MIF: The Masque of Anarchy Review by Emma

A pivotal moment in Manchester's history, you'll no doubt agree.

By Manchester's Finest | July 30th '13

Mancunians aren’t built for heat. We’re accustomed to brisk northerly winds and horizontal rain, that’s our weather. So it was no surprise that at least one audience member fainted in Peter Street’s humid Albert Hall on a Friday night while riding the countrywide heatwave.

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Or perhaps it wasn’t the heat at all. Maybe they were significantly moved by a beloved Manchester actor’s spellbindingly impressive rendition of an entire 91 verses penned by Percy Bysshe Shelley, regarding a subject that would touch the hearts of anybody who lives in or simply loves this city. Shelley’s The Masque of Anarchy was written about a protest drawing attention to poverty woes and a lack of state help, which took place in August of 1819 at St Peter’s Field. It was a peaceful protest, despite its foundations lying in frustration and a call for parliamentary reform. Men, women and children put on their Sunday best and packed picnics to make a day of it. The response of magistrates to this calm display, however, was to send in armed cavalry to arrest the speakers and diffuse the crowd. Fifteen attendees were killed and hundreds more maimed in what became known as The Peterloo Massacre, an event that prompted a certain John Edward Taylor to publish the first edition of something that would eventually be called The Guardian.

A pivotal moment in Manchester’s history, you’ll no doubt agree. Shelley may not have witnessed the events of that fateful day but his emotive and rousing epic shows how affected he was by the news of it.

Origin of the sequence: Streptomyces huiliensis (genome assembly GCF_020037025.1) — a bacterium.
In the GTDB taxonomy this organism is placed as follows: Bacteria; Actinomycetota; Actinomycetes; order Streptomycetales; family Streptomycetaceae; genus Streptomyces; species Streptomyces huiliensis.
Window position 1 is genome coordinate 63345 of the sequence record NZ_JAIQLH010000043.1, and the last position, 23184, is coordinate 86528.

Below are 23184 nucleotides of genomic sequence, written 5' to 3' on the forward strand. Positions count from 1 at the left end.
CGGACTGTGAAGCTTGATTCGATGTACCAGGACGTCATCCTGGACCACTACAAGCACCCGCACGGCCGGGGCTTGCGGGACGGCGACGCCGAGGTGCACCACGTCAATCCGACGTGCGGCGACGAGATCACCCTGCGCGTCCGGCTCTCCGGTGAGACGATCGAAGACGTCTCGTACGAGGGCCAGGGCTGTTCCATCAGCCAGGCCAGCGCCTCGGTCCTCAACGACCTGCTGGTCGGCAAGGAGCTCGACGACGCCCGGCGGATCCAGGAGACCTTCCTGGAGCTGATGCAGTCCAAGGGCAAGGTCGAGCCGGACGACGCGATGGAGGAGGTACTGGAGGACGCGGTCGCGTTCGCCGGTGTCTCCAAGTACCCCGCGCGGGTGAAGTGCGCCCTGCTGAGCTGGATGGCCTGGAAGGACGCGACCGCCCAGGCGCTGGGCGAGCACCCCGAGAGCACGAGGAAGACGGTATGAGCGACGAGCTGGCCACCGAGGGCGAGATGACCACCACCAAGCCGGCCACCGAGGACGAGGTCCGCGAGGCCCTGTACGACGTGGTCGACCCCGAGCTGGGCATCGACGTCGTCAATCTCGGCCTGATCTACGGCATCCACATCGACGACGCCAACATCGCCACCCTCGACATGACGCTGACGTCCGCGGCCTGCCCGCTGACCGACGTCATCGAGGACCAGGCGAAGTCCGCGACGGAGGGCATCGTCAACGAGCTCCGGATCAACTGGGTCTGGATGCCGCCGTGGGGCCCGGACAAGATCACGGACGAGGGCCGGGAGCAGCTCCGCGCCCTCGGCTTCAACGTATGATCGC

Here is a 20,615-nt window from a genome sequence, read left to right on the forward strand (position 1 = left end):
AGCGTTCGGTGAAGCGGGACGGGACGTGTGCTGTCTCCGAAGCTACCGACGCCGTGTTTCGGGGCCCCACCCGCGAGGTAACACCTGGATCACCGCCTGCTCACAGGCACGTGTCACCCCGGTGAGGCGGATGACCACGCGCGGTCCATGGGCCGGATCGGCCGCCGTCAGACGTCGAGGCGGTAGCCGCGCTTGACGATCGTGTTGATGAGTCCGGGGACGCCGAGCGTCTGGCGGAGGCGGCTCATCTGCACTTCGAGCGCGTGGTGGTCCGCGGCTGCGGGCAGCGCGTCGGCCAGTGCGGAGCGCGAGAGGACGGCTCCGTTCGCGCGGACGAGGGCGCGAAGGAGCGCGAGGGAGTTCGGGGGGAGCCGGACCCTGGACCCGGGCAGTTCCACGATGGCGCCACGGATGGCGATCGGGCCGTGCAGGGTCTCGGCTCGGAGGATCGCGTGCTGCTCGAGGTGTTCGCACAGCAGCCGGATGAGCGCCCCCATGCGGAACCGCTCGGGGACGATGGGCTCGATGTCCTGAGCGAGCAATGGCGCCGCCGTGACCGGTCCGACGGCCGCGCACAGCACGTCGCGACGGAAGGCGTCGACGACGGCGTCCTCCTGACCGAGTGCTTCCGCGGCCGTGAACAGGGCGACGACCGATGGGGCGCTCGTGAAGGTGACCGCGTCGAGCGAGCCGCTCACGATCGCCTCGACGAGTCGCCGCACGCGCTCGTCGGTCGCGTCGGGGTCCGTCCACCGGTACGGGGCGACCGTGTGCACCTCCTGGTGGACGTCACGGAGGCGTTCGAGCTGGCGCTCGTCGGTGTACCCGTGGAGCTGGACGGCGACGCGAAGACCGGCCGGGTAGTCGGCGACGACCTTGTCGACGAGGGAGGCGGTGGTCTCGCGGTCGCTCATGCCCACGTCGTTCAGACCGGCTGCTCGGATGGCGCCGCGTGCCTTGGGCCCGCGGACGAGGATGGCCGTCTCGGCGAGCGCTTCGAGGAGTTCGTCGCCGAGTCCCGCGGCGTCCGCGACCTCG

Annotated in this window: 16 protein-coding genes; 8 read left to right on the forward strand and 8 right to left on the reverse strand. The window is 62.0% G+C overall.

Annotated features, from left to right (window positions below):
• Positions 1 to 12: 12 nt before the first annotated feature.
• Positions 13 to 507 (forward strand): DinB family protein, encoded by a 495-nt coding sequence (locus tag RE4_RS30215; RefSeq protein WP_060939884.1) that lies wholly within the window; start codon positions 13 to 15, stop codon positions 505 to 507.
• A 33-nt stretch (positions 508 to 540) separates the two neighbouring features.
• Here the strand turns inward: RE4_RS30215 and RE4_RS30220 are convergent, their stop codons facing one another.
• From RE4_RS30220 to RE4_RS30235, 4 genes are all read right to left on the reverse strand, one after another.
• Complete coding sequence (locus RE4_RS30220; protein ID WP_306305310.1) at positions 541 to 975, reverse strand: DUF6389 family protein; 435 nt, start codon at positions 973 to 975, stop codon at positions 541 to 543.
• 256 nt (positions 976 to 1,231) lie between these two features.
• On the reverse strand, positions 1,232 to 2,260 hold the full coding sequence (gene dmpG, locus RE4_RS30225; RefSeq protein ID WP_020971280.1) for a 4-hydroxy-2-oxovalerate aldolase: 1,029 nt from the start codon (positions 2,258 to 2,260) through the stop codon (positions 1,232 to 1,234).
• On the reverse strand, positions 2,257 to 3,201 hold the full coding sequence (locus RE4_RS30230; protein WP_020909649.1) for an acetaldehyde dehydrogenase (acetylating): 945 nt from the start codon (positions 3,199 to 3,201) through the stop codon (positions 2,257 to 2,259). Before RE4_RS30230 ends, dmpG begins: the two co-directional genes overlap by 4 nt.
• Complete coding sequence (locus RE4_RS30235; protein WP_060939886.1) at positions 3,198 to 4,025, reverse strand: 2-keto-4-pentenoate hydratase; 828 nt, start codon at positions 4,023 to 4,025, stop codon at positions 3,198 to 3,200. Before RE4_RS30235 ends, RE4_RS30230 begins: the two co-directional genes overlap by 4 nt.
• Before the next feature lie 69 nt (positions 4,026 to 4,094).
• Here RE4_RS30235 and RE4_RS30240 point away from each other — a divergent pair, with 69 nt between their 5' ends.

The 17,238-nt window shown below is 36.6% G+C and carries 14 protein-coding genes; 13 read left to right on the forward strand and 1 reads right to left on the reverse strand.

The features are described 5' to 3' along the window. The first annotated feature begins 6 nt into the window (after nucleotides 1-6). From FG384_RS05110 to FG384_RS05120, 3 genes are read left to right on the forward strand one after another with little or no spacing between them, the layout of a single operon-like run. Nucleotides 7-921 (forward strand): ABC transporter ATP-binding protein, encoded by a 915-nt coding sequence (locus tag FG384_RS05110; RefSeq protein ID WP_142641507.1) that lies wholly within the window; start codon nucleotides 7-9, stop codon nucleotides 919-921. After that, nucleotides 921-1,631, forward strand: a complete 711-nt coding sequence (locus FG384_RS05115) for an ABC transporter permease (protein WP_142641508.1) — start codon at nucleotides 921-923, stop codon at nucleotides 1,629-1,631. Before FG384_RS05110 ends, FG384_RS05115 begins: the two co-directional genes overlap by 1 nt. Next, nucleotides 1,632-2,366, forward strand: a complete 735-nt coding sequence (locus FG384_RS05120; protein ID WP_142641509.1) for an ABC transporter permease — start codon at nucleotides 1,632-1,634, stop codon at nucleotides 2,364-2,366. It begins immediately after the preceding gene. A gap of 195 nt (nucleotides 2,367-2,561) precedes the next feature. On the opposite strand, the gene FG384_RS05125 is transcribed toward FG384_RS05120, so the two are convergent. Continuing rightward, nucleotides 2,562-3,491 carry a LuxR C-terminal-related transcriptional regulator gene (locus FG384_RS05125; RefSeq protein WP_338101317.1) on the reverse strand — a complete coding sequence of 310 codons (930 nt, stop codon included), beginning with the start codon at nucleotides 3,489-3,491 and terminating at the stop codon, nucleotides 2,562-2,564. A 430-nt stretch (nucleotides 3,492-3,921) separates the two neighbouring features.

One of the world’s most important political poems, it visualises the massacre’s victims not raising a hand against their assailants, casting harsh light upon the shameful and bullying nature of the cavalry. It also offers glimmers of hope with inspiring lines such as this: ‘Rise like Lions after slumber / In unvanquishable number, / Shake your chains to earth like dew / Which in sleep had fallen on you – / Ye are many — they are few’.

The Manchester darling who read these lines on that hot Friday night was Maxine Peake, of Shameless and Silk fame. Born in Bolton, raised in Westhoughton and educated in Salford where she now lives, she offers herself up as a spokesperson for those who lost their lives or were traumatised just minutes from the venue where we watched her. The venue itself, Manchester’s Albert Hall, lay dormant for forty years and its restoration is awe-inspiringly gorgeous. (If it’s not crammed with wedding bookings following its grand launch in February, I’ll eat my hat.) Renovating the Albert Hall comes at a time when life is being breathed an area of Manchester City Centre that for a number of years has been something of a recreational void, luring visitors only to the AMC cinema or the steps outside the Great Northern warehouse on a sunny day. Now a part of town home to exciting indies like Brewdog, All Star Lanes and the upcoming Lucha Libre and new Almost Famous, Trof’s takeover of the Albert Hall’s feeding and watering needs feels like a completion of the circle.

A one-woman show must be a daunting task even for an accomplished actor like Ms Peake, but it is one she gets her teeth into with great aplomb. Far from simply reciting Shelley’s lines, she lives them. Dressed in a simple white shift and stood before a backdrop of candles, she looks serene and angelic while her facial expressions, her limited but pointed movements and the vocal nuances she effortlessly carries leave the audience enraptured and choked.

She gets by with a little help from her friends – artistic director of The Royal Exchange Sarah Frankcom directs the show, adding weight to Manchester International Festival’s motto of ‘Made for Manchester, Shared with the World’. But perhaps the part of the performance that stays with us the most is the idea that, symbolised by one woman’s enchantment of a large audience, a single voice can influence many.